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Right-to-die expires, wind farm approved, downtown apartments planned, and more 

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Wind farm approved

After almost 15 hours of testimony from interested parties, four El Paso County commissioners (with Commissioner Sallie Clark absent) voted unanimously Thursday, Feb. 5, to approve changes to a Calhan-area wind farm project opposed by some residents, who did not want an above-ground electrical transmission line to run near their properties ("Power struggle," News, Jan. 21).

NextEra Energy Resources is constructing the 250-megawatt project to produce electricity for Xcel Energy, which serves Denver and other parts of Colorado. Residents had complained of inadequate notice and that the lines could disrupt views, access and livestock.

The county's Planning Commission considered the matter Jan. 6 and, after lengthy testimony from concerned residents and others, voted 6-3 against the proposed change. But the Planning Commission can only make recommendations to the county commissioners. — RM

Central apartments planned

The old St. Francis Hospital on the east side of downtown is envisioned as an apartment building by Chris Jenkins, whose family bought the building for $50,000 a year ago and will re-purpose a portion of the massive structure.

The owner is 825 E. Pikes Peak LLC, an entity controlled by developer David Jenkins and his son, Chris.

"Our initial assessment is that the building floorplans work best to convert to residential apartments where approximately 160 one and two bedroom units could be configured," Chris Jenkins tells the Indy via email.

Jenkins notes that housing options are one of downtown's greatest needs.

The hospital, which sits on about nine acres, is one of three properties the Downtown Development Authority wants to add to its boundaries. The others are the former Gazette building at 30 S. Prospect St., which is to be occupied by the Colorado Springs Public Market, and about three acres of vacant land owned by Jeffry and Cinda Dunn Family LLP that's across Pikes Peak Avenue from the newspaper property.

In a Jan. 22 letter to the city planning department, DDA director Susan Edmondson wrote, "The DDA board and broader world of downtown and community stakeholders are tremendously excited by the potential of an innovation district on our downtown's eastern edge."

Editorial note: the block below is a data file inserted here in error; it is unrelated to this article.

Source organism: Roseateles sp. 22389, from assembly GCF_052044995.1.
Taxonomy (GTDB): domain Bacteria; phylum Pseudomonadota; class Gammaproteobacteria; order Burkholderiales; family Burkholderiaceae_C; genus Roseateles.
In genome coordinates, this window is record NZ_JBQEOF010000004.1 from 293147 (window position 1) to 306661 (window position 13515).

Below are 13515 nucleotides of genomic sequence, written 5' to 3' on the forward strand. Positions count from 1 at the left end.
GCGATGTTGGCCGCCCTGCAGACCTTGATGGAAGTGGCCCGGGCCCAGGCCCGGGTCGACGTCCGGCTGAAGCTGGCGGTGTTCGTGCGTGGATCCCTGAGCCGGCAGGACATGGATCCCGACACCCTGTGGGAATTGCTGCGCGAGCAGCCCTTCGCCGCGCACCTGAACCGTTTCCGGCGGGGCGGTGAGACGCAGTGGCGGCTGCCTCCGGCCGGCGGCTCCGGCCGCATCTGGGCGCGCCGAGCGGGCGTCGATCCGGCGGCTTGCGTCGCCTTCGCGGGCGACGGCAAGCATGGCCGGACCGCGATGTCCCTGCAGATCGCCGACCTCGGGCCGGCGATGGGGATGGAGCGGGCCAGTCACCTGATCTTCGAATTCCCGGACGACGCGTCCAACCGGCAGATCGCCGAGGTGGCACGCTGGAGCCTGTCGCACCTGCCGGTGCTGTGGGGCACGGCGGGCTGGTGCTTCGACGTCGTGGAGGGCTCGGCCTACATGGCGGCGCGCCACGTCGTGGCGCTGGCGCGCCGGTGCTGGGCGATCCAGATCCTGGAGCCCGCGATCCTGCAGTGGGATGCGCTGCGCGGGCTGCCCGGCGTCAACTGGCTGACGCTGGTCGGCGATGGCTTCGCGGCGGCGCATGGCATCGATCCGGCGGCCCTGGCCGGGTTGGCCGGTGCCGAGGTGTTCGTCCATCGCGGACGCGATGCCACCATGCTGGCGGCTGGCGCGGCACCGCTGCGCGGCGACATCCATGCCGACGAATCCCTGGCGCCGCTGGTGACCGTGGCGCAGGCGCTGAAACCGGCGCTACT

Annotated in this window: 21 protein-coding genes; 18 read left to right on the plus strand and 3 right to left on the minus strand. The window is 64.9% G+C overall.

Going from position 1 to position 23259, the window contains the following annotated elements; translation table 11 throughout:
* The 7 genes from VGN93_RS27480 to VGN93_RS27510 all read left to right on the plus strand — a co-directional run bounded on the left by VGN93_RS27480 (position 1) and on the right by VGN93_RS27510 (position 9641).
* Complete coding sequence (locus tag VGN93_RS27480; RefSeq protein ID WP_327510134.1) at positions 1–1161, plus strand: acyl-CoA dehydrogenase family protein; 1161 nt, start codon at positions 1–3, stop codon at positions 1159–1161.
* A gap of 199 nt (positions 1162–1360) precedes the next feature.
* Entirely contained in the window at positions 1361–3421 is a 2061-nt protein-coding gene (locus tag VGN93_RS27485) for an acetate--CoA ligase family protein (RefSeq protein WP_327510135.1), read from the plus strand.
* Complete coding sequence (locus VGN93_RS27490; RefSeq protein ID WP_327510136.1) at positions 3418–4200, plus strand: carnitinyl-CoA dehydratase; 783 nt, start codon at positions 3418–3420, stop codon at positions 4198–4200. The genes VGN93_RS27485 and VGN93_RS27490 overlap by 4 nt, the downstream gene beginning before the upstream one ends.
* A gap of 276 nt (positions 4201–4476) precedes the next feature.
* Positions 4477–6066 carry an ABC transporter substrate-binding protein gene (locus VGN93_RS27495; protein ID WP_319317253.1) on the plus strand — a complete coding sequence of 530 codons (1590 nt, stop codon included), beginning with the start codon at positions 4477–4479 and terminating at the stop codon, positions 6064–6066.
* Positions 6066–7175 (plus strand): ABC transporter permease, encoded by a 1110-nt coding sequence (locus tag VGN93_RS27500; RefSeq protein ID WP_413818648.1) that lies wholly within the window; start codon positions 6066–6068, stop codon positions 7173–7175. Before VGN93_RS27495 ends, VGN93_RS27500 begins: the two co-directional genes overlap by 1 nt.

City Council is expected to act on the boundary change later this month. — PZ

Right-to-die bill expires

A bill to allow the terminally ill the choice to end their lives under certain circumstances died in a state House committee Friday, Feb. 6, after more than 100 people, many of whom had been touched by the issue directly, shared their views pro and con.

Democratic Rep. Dianne Primavera of Broomfield, who previously said she was on the fence and voted against the bill, testified that she was a cancer survivor who had been told, 28 years ago, that she had five years to live — "and here I am today," the Associated Press reported her saying.

The bill, modeled after Oregon's law, would have required patients to get two doctors to approve verbal and written requests to end their lives ("Making lethal, legal," News, Feb. 4). Patients would have to have had a prognosis of less than six months to live, and been found to be mentally competent and able to administer life-ending drugs themselves. The committee voted 8-5 against the bill. — RM

Mayoral pay to rise

The next mayor of Colorado Springs will see a change in the current salary of $96,000 a year, but it's unclear by how much. City Human Resources director Mike Sullivan says he'll do the "simple calculation" required by the City Charter "as soon as the final 2014 CPI-U figures are released."

The City Charter requires a salary adjustment at the start of a new mayoral term, based on the Consumer Price Index.An inflation calculator on the Bureau of Labor Statistics website shows that a bump to $101,000 would be in order. — PZ

Supermarket shutters

The Albertsons grocery chain will close its supermarket on East Cheyenne Mountain Boulevard, a spokesman for the company told the Gazette on Friday.

The store, which had been open since 1980, was unprofitable and its lease was due to expire, the spokesman told the Gazette. It will close by March 23 and continue a liquidation sale until then.

The store is just south of a Safeway grocery store — the Albertsons and Safeway companies merged in January — and just north of a King Soopers.

A retail consultant told the daily paper that the Whole Foods Market chain has expressed interest in locating on the southwest side of the city. — RM

Foundation picks Davis

Cari Davis, hired as city-owned Memorial Health System's communications and marketing chief in 2007, just after resigning from Memorial's board, has been tapped as director of the newly created Colorado Springs Health Foundation. The foundation, oversees proceeds from Memorial's lease to University of Colorado Health. It will pay Davis $115,000 a year.

City Council must approve her appointment. Assuming it does, Davis is expected to start work in March. — PZ

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